IntroLFG2

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Published on November 22, 2007

Author: Alohomora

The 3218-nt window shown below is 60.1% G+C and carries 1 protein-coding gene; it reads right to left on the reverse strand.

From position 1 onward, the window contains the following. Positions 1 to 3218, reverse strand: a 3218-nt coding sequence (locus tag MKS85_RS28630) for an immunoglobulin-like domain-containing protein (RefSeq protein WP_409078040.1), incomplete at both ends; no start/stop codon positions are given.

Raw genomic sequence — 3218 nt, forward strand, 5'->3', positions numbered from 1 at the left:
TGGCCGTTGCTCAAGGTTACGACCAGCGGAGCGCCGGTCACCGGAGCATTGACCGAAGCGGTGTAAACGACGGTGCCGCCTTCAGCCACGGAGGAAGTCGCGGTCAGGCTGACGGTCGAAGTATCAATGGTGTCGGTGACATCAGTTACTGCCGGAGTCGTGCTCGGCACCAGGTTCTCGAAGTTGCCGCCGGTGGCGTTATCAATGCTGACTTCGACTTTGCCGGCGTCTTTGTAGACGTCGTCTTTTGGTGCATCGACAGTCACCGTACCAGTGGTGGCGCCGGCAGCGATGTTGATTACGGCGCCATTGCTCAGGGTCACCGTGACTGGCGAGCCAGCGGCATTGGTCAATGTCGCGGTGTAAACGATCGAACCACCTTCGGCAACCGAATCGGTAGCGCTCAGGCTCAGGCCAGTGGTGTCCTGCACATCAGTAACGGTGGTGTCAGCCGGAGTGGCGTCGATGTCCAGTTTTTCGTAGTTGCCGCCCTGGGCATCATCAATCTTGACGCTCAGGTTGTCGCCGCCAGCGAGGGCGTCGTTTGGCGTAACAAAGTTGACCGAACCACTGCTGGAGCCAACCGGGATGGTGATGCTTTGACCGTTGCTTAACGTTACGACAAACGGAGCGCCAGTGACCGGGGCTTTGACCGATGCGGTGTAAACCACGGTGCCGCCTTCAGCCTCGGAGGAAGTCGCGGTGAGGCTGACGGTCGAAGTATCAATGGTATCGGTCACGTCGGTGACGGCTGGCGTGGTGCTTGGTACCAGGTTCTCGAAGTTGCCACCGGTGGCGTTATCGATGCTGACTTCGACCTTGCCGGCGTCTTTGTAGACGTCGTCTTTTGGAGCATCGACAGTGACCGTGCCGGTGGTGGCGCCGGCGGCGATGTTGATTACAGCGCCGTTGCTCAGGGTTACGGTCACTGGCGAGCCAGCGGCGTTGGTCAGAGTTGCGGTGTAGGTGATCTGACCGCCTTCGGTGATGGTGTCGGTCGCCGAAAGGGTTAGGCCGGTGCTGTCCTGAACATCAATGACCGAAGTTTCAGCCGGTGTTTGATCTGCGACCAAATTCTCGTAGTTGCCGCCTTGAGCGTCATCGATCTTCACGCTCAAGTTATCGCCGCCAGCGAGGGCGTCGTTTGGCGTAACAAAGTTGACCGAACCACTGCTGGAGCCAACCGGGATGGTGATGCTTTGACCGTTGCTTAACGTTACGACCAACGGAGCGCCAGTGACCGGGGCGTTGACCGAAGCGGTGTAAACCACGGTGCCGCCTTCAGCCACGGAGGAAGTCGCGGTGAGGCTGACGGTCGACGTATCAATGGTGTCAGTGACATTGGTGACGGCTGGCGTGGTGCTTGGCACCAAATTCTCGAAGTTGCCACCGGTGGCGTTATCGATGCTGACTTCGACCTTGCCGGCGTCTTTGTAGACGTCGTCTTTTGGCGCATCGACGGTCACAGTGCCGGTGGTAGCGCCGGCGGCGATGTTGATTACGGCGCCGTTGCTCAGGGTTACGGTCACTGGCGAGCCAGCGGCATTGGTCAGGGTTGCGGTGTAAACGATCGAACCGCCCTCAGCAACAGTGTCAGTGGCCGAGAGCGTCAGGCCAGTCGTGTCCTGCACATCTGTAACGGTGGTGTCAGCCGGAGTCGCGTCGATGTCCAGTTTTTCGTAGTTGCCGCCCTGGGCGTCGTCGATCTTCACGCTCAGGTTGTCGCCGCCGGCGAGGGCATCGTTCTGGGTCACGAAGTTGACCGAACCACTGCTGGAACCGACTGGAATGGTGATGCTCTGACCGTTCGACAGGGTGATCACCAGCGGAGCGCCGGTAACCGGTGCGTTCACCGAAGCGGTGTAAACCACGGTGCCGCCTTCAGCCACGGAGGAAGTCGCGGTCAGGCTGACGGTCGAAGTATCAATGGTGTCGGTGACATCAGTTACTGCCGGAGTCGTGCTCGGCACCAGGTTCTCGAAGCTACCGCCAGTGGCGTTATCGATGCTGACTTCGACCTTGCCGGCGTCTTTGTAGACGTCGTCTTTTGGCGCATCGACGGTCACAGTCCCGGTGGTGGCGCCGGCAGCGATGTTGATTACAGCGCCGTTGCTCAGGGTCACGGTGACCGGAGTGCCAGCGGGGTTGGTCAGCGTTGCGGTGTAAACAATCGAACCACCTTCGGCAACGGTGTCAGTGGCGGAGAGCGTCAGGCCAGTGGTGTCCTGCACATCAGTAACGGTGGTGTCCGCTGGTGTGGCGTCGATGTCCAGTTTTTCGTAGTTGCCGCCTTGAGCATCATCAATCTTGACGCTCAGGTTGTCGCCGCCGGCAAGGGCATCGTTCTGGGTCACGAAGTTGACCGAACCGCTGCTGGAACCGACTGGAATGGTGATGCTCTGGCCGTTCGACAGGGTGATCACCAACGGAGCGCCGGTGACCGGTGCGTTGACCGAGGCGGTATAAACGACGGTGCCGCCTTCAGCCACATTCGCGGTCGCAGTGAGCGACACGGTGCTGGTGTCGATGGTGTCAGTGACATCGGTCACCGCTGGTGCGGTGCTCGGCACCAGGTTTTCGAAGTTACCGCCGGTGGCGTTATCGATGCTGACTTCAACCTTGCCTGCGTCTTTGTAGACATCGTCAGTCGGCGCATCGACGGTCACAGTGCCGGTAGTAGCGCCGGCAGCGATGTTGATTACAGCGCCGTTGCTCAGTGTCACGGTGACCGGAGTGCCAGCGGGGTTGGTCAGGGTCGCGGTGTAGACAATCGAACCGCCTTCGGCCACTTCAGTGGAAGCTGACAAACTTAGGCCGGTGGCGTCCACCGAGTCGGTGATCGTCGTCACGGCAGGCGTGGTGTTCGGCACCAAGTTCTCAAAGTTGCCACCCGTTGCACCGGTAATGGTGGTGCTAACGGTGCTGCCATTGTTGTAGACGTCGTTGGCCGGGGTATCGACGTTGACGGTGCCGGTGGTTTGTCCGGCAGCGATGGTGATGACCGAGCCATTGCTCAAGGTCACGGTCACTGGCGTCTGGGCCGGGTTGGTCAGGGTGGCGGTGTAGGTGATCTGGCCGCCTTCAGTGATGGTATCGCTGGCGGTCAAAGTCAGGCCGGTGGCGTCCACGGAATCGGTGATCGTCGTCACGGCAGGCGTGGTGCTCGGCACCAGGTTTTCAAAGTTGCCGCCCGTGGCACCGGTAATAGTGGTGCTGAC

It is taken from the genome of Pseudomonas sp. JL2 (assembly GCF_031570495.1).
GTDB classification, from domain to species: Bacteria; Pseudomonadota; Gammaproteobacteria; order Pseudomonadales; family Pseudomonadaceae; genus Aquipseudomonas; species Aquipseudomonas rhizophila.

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Empty category phenomena in LFG:  Empty category phenomena in LFG Nigel Vincent University of Manchester Caveat:  Caveat This presentation was prepared for use at the LFG Winter School held at the University of Canterbury, 4-8 July 2004. It was designed to follow on from the foregoing presentation by Kersti Börjars. Feel free to make use of it but please acknowledge the source. Properties of LFG:  Properties of LFG Non-derivational Parallel correspondence Monotonic Therefore LFG eschews::  Therefore LFG eschews: movement the (consequent) use of empty categories the (consequent) use of uninterpretable features (in particular Case and EPP) Instead, new analytical tools consistent with LFG premisses need to be found A typology of empty categories:  A typology of empty categories The treatment of ‘pro-drop’:  The treatment of ‘pro-drop’ Italian: (Memo) canta canta f-structure for canta ‘(s)he sings’:  f-structure for canta ‘(s)he sings’ English non-pro-drop:  English non-pro-drop English: Bill sings vs *sings sings Control and raising:  Control and raising ‘Missing’ subject relatable to matrix verb ‘Missing’ subject is a semantic argument of both verbs = control (aka equi) e.g. Bill tried to dance ‘missing’ subject only a semantic argument of the infinitival verb = raising e.g. Bill seemed to dance equi vs raising:  equi vs raising Equi traditionally handled via a construction specific empty category with no overt analogue, viz PRO Bill tried [PRO to dance] Raising handled via movement [[e] seemed [Bill to dance] Obligatory (OC) vs non-obligatory (NOC) control:  Obligatory (OC) vs non-obligatory (NOC) control Bill tried to dance:  Bill tried to dance to dance requires a verb to introduce it introducing verb is in the next clause up therefore introducing verb c-commands inf. no split antecedence, so: *Bill tried (*for him and Sally) to dance f-control = OC:  f-control = OC ‘Let us first observe that Williams’ “obligatory control” corresponds to our functional control. That is, the central properties that Williams takes to be characteristic of obligatory control follow from our theory of functional control.’ (Bresnan 1982: 350) Functional control:  Functional control Involves ‘structure sharing between SUBJ of matrix verb and SUBJ of embedded verb Structure sharing achieved by means of a new type of function, namely the ‘open function’ XCOMP COMP vs XCOMP:  COMP vs XCOMP COMP Bill said that Sally appointed Sue COMP XCOMP Bill persuaded Sally to appoint Sue OBJ XCOMP Lex entries: say, try, persuade:  Lex entries: say, try, persuade say ‘say <(SUBJ) (COMP)>’ try ‘try <(SUBJ) (XCOMP)>’ persuade ‘persuade <(SUBJ) (OBJ) (XCOMP)’ Lexical Rule of f-control:  Lexical Rule of f-control For any lexical form: a) XCOMP SUBJ = OBJ if present otherwise b) XCOMP SUBJ = SUBJ F-structure for try:  F-structure for try try ‘try <(SUBJ), (XCOMP)>’ (XCOMP SUBJ) = (SUBJ):  try ‘try <(SUBJ), (XCOMP)>’ (XCOMP SUBJ) = (SUBJ) ‘exhaustive’: same info referred to in two places in f-structure, so split antecedence impossible ‘local’: verb can only subcategorise for a clause contained in its own immediate constituent ‘obligatory’: control pattern can only be introduced via lexical entry of controlling verb ‘c-command’ (or f-command): controlling verb one clause up and thus subject/object/indirect object necessarily c-commands controllee persuade vs promise:  persuade vs promise ‘persuade <(SUBJ), (OBJ), (XCOMP)>’ (XCOMP SUBJ) = (OBJ) ‘promise <(SUBJ), (OBJ), (XCOMP)>’ (XCOMP SUBJ) = (SUBJ) Lexical form for seem:  Lexical form for seem seem ‘seem < (XCOMP) > (SUBJ) (XCOMP SUBJ) = (SUBJ) NB: (SUBJ) outside the angle brackets shows it is syntactically but not semantically selected F-structure for seem:  F-structure for seem believe:  believe ‘believe <(SUBJ), (XCOMP)> (OBJ)’ XCOMP SUBJ = OBJ a-control vs f-control:  a-control vs f-control Keep + –ing:  Keep + –ing Susan discussed visiting Fred (anaphoric) ii) Susan kept visiting Fred (functional) Slide26:  Passive: Visiting Fred was discussed/*kept by Susan Cleft: It was visiting Fred that Susan discussed/*kept Slide27:  ‘Tough’: Visiting Fred is unpleasant for Susan to discuss/*keep Gen subj: Susan discussed/*kept our visiting Fred Mechanism of a-control:  Mechanism of a-control Add the optional equation ( GF PRED) = ‘pro’ to the lexical entry of a non-finite verb To visit Fred will annoy Susan:  To visit Fred will annoy Susan Obviation: English want vs Italian volere:  Obviation: English want vs Italian volere Bill wanted to visit Fred Bill wanted Susan to visit Fred Memo voleva visitare Federico Bill wanted visit.INF Fred Memo voleva [che Susanna visitasse Federico] Bill wanted [that Susan visited Fred] Wh-movement:  Wh-movement Involves link between a ‘filler’ and a ‘gap’ What did Bill put [e] in the box? filler gap Unboundedness vs islands:  Unboundedness vs islands Potentially infinite distance between filler and gap Who did Bill want Sally to try to invite [e]? Yet certain close dependencies are not OK *What did Bill believe the report Sally said? (Complex NP Constraint) Wh-constructions: the challenge for LFG:  Wh-constructions: the challenge for LFG Can we avoid recourse to empty categories? The construction seems to refer to categories/positions not functions: a) all categories except VP front b) categories move to a specific c- structure position DFs vs GFs:  DFs vs GFs A functional account needs to identify a function for the wh-element: TOPIC: old information; relatives; topics FOCUS: new information; questions SUBJ: grammaticalized DF; default topic Functional dependencies: outside-in:  Functional dependencies: outside-in Functional dependencies: inside-out:  Functional dependencies: inside-out Functional uncertainty:  Functional uncertainty The infinite set of possible dependencies requires a means of selecting the right one for the sentence in question (DF) = ( GF* GF) (Outside-in) (GF) = ((GF* DF) (Inside-out) Outside-in functional uncertainty:  Outside-in functional uncertainty filler-gap relation expressed solely at f-structure with no empty c-structure Island constraints statable as conditions on the path from filler function to gap function ( DF) = ({COMP, XCOMP}* (GF–COMP)) Off-path constraints:  Off-path constraints ( DF) = ({COMP, XCOMP}* (GF)) Only COMP and XCOMP can intervene between filler and gap So Complex NP Constraint follows since NPs cannot be COMPs or XCOMPs Inside out functional uncertainty (IOFU):  Inside out functional uncertainty (IOFU) there is an empty node in c-structure the empty node is annotated with the equation: (GF) = ((GF* DF) provided there is a legitimate path from the gap to the required focus or topic function the equations can be solved and the structure is allowed Why IOFU?:  Why IOFU? f- /c-structure correspondences weak crossover effects wh- in situ and scope Canonical structural realization:  Canonical structural realization SUBJ and OBJ must be realized as nominals (NP or DP) (Bresnan 2001) a) That he would be late, I never would have believed. (That he would be late = COMP) b) That he would be late was widely predicted. (That he would be late = ?) c) Under the bed, we said they would find him. (Under the bed = ADJ) d) Under the bed is where they found him. (Under the bed = ?) CSR (cont.):  CSR (cont.) If that he would be late in (b) is COMP, and if under the bed in (d) is PP, then CSR is violated. So, assume a null expletive subject [e] Weak Crossover:  Weak Crossover Who does his mother like [e]? (who ≠ his) f-precedence: a piece of f-structure f f-precedes a piece of f-structure g if the rightmost node associated with f precedes the rightmost node associated with g. A pronominal P cannot f-precede a constituent on which P is referentially dependent.